Sweetgreen shares tumble after salad chain reports weak sales but narrowing losses
Customers enter a Sweetgreen restaurant on June 21, 2021 in Chicago, Illinois.
Scott Olson | Getty Images
Sweetgreen on Thursday reported quarterly sales that fell short of Wall Street’s expectations, but losses did narrow from the year-earlier period.
The company also raised its forecast for restaurant-level margins and said it could break even on its adjusted earnings before interest, taxes, depreciation and amortization this year. Sweetgreen, which went public in November 2021, is aiming to turn a profit for the first time by 2024.
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Shares of the company fell 7% in extended trading. The stock closed Thursday down more than 5%.
Here’s what the company reported:
- Loss per share: 24 cents (That’s not comparable to an estimate of 16 cents, according to Refinitiv consensus estimates.)
- Revenue: $152.5 million vs. $156.7 million expected by analysts polled by Refinitiv
The salad chain reported a second-quarter net loss of $27.3 million, or 24 cents per share, narrower than its net loss of $40.5 million, or 37 cents per share, a year earlier.
The company reported an adjusted EBITDA of $3.3 million, swinging from a loss of $7.8 million in the year-ago period.
“We were able to expand our margin pretty significantly at the restaurant-level margin, all while doing it with less G&A,” CEO Jonathan Neman told CNBC.
The chain’s restaurant-level profits expanded to 20% from 19% in the year-ago period.
Neman said the company’s improved restaurant-level margins were largely due to labor savings from less turnover and more efficient store staffing. He also said the company has been spending less on its ingredients.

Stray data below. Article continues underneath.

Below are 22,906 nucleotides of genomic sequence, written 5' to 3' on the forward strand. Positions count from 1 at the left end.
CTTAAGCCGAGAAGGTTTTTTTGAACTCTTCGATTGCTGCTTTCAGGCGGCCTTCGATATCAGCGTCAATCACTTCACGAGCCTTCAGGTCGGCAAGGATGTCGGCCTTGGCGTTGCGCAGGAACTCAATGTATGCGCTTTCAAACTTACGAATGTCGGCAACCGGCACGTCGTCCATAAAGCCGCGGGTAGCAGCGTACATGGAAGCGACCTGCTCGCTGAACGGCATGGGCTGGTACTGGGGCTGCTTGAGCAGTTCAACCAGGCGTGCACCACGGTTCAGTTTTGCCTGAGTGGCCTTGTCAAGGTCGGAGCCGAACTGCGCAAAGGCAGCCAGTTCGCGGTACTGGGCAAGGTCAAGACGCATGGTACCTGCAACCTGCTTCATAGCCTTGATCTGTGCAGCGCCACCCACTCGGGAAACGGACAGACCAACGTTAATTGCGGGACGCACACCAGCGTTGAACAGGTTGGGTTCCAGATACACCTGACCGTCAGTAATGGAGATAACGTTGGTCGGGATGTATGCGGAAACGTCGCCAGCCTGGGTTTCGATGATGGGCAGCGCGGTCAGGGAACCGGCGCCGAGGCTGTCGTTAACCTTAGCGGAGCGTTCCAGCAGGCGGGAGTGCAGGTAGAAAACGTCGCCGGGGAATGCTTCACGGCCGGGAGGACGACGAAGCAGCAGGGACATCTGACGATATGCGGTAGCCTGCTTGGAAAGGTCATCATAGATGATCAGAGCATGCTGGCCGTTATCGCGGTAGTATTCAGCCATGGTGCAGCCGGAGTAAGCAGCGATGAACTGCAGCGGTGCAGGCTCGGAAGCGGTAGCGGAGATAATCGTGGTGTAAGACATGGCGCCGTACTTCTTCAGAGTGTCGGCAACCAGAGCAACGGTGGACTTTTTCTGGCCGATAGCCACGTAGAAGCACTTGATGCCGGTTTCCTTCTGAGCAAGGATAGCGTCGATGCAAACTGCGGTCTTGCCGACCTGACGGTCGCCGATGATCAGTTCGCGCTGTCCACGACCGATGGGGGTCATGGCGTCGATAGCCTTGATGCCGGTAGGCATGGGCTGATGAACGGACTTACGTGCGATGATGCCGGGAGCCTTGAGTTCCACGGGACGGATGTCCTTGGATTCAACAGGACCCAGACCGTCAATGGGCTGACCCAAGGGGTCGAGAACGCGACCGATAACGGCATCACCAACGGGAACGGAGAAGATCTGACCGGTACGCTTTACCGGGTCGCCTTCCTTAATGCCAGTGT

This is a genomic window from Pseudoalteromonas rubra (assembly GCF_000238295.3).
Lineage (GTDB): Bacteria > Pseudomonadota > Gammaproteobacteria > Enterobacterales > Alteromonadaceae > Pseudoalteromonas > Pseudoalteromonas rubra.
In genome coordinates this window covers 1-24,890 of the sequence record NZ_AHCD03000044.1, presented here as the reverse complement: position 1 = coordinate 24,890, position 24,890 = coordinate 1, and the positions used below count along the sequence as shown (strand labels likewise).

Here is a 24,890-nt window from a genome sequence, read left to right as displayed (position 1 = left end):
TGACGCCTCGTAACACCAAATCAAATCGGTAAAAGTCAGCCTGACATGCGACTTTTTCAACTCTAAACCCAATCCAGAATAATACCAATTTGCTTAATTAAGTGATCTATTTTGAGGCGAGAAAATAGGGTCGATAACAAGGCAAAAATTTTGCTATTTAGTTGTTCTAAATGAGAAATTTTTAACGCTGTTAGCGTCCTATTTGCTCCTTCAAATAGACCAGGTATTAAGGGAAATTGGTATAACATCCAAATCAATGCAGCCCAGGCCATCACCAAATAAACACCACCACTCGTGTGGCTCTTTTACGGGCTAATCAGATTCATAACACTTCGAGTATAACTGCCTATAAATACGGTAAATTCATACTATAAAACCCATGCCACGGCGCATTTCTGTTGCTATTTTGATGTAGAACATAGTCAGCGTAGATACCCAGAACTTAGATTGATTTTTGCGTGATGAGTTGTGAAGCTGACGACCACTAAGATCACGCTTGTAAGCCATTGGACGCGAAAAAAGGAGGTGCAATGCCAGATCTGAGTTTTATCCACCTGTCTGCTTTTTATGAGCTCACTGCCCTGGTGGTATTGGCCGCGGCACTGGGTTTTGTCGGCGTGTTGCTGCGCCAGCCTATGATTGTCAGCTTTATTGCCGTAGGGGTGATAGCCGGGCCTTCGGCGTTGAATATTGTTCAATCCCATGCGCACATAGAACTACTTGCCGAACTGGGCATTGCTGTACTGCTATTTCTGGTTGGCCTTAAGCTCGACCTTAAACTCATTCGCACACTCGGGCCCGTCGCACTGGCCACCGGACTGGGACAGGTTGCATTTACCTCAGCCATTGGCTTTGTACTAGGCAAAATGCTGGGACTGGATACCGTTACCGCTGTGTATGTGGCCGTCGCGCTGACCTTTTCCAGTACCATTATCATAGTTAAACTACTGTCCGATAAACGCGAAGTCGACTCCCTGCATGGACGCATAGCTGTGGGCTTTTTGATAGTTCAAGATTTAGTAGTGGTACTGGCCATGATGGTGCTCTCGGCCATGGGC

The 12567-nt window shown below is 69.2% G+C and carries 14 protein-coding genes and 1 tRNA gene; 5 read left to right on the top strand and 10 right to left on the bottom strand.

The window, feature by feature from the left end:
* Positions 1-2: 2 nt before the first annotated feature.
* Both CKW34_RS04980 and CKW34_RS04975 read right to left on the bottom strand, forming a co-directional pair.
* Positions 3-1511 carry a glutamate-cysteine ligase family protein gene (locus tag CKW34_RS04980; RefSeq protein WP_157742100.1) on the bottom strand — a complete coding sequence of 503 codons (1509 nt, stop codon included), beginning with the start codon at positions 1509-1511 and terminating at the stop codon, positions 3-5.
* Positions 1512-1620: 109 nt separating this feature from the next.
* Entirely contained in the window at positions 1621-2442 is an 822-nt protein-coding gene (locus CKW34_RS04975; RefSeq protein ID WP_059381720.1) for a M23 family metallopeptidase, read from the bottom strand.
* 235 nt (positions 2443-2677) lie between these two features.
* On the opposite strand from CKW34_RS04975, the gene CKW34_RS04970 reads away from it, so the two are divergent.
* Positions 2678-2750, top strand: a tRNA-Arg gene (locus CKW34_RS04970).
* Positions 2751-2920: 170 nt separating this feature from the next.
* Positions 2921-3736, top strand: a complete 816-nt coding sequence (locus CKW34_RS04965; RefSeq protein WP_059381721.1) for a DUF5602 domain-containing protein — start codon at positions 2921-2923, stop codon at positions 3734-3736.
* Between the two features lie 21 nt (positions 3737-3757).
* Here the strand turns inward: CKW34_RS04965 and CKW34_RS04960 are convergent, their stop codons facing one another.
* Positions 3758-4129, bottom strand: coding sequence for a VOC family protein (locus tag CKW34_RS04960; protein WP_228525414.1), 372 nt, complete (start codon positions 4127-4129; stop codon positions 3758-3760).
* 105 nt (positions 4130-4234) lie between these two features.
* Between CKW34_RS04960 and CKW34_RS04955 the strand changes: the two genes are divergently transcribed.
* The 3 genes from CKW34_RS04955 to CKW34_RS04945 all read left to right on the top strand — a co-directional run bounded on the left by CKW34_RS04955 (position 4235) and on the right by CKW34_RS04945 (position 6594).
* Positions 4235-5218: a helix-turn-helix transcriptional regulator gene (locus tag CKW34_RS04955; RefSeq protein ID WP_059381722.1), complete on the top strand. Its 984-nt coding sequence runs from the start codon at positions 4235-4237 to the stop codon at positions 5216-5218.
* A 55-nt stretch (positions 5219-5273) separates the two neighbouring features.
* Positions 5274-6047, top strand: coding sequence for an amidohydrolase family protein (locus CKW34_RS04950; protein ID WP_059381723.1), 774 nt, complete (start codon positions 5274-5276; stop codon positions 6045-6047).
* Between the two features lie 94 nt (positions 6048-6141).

“I think our supply chain procurement team did an awesome job around the cost of our goods, maintaining the high quality we expect, but doing it in a much more disciplined way,” Neman said.
Net sales rose 22% to $152.5 million, fueled by new restaurants.
One of those new locations includes its automated Infinite Kitchen restaurant in Naperville, Illinois, in May. The location has restaurant-level margins of 26%, well above that of the typical new Sweetgreen restaurant, Neman told investors on the conference call. A second Infinite Kitchen will open in Huntington Beach, California, by the end of the year.
The company’s same-store sales grew 3% in the quarter, bolstered by price hikes. But a drop in delivery orders and promotions to boost its loyalty program weighed on its same-store sales, CFO Mitch Reback said.
For 2023, Sweetgreen now expects restaurant-level margins of 16% to 18%, up from its prior range of 15% to 17%. It also expects adjusted EBITDA in a range of a $10 million loss to breaking even. The company previously said is adjusted EBITDA would be a loss of $13 million to $3 million.
The company reiterated the rest of its outlook, projecting revenue of between $575 million and $595 million and same-store sales growth of 2% to 6%.